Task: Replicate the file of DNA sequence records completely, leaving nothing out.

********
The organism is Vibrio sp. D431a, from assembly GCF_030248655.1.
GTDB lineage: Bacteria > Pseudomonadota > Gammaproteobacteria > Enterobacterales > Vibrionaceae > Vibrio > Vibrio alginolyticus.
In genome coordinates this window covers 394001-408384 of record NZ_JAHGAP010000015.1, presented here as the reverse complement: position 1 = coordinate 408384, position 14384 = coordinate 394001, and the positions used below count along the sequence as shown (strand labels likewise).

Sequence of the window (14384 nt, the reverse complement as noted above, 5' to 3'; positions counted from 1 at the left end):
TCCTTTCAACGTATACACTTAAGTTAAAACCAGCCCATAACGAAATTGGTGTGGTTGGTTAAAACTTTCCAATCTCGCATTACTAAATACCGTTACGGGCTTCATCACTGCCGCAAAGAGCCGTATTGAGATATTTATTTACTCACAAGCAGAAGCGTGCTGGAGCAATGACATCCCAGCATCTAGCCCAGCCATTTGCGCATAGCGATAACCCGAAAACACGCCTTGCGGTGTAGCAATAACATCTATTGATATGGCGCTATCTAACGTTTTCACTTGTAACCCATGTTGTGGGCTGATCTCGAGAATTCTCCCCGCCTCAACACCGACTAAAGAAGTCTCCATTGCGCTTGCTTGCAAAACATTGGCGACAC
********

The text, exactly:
The organism is Vibrio sp. D431a, from assembly GCF_030248655.1.
GTDB lineage: Bacteria > Pseudomonadota > Gammaproteobacteria > Enterobacterales > Vibrionaceae > Vibrio > Vibrio alginolyticus.
In genome coordinates this window covers 394001-408384 of record NZ_JAHGAP010000015.1, presented here as the reverse complement: position 1 = coordinate 408384, position 14384 = coordinate 394001, and the positions used below count along the sequence as shown (strand labels likewise).

Sequence of the window (14384 nt, the reverse complement as noted above, 5' to 3'; positions counted from 1 at the left end):
TCCTTTCAACGTATACACTTAAGTTAAAACCAGCCCATAACGAAATTGGTGTGGTTGGTTAAAACTTTCCAATCTCGCATTACTAAATACCGTTACGGGCTTCATCACTGCCGCAAAGAGCCGTATTGAGATATTTATTTACTCACAAGCAGAAGCGTGCTGGAGCAATGACATCCCAGCATCTAGCCCAGCCATTTGCGCATAGCGATAACCCGAAAACACGCCTTGCGGTGTAGCAATAACATCTATTGATATGGCGCTATCTAACGTTTTCACTTGTAACCCATGTTGTGGGCTGATCTCGAGAATTCTCCCCGCCTCAACACCGACTAAAGAAGTCTCCATTGCGCTTGCTTGCAAAACATTGGCGACAC